“But, beyond all these yearly talks and orange colour, the concern is how do we sustain the progress we have made in connecting and uniting with all stakeholders and critical partners; either as government, networks of civil society and women’s rights organisations, organisations working with men and boys, the UN system, the Action Coalition on Gender Based Violence, Human Rights Defenders, schools, universities, private sector, sports clubs, associations and individuals,” she pondered.

“Beyond the Laws and Policies in place, my major concern is implementation and funding of the relevant Ministries, Departments and Agencies saddled with addressing the issues,” the minister added.

Way forward

The minister called for increased interest in protecting and even preventing all types of violence from taking place, stressing that community surveillance is everyone’s responsibility.

She also charged traditional and religious leaders to ensure that their communities are safe havens for survivors and must hand over perpetrators to law enforcement agents.

“I have always emphasised the fact that if you see something, say something to end violence. Community and religious leaders must ensure that prospective settlers in their communities are properly profiled before they allowed to properly settled in,” she stressed.

Ikeazor, while commending WIPF for putting together the strategic dialogue to ensure that there was swift prosecution of incidences of violence against women, demanded that perpetrators are caught and investigated by responsible security agents.

“Prosecutors are swift in charging perpetrators to court and our judges should ensure that justice is duly served by law else, our women will continuously be at risk as their lives are offered at the altar of politics with no repercussions,” she said.

Ikeazor further urged all to lend their voices in ensuring that beyond 2023, the narrative of political violence against women in Nigeria comes to an end and women are able to freely participate in politics, as threat to one Nigerian woman is a threat to all.

“It is only fitting that as the world marks the 16 days of activism to end violence against women, stakeholders and duty bearers are reminded again of their responsibilities in combating the evil that is violence against women in politics in Nigeria.

“I want to state further that the times we are in call for caution and respect of our individual choices to justify our corporate existence.

“As we mourn the untimely demise of our sister and sympathise with her family, we recommit to a society free from violence and say loudly No!!! to any form of violence against women,” she said.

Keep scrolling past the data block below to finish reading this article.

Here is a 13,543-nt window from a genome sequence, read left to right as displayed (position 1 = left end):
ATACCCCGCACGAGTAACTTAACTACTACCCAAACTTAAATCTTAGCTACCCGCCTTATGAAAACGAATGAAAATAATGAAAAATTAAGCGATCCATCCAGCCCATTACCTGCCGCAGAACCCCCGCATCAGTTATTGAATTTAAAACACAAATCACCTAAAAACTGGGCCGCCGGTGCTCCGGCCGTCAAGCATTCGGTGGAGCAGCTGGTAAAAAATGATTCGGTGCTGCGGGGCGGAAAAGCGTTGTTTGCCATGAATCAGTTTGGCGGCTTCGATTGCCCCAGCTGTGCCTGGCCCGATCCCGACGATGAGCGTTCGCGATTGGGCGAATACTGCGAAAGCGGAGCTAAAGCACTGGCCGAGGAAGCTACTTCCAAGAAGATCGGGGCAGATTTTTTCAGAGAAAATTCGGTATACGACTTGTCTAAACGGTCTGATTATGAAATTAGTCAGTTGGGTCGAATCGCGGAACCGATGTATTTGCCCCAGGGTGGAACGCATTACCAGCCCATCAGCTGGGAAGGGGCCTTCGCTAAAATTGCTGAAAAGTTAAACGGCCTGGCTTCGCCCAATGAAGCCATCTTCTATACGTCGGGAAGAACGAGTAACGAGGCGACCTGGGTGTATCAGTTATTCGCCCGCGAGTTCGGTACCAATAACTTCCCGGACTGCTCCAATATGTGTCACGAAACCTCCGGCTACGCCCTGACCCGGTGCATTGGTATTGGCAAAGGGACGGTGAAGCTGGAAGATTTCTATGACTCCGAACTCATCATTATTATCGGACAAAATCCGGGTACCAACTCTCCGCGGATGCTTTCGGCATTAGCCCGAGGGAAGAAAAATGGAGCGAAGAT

Similarly, a human right lawyer/activist Frank Tietie, called to action political office holders to be held accountable for every act of violence perpetrated against women in their domain.

Tietie noted, “The principal expectation is that the political beneficiary of a form of violence perpetrated against a woman is either the status quo or the opposition, if they cannot explain or in any way show that it has not tolerated that violence, then who ever that person is should be held liable, responsible and accountable.

“There should be a way of listing those that have tolerated violence, that had responsibility of protecting women and they failed and their actions are complacent against women, those are the persons that should be held accountable at all times and this starts from those who hold political leadership.”

On her part, Ifendu called on women, youth and PWDs to exercise their franchise at the polls and not sell their votes but rather use their PVCs wisely, calling also on all security agencies to be alert and ensure the safety of women in politics, pre and post elections.

“It is our political right to take part in the governance of our country directly or indirectly. We are also imploring on Nigerian women to not be intimidated and shaken by this ugly incident but to stand firm to ensure that our voices are heard.

“There should be swift prosecution of violence against women in politics and by extension women in general during the electioneering period. Security agencies need to assure women in politics and Nigerian women as a whole of their safety pre and post the 2023 elections.

“Finally, we demand that all perpetrators of violence are arrested and adequately punished. All security agencies should be more proactive to curb political killings. We call on Nigerians to unite against all forms of violence against women in politics,” she added.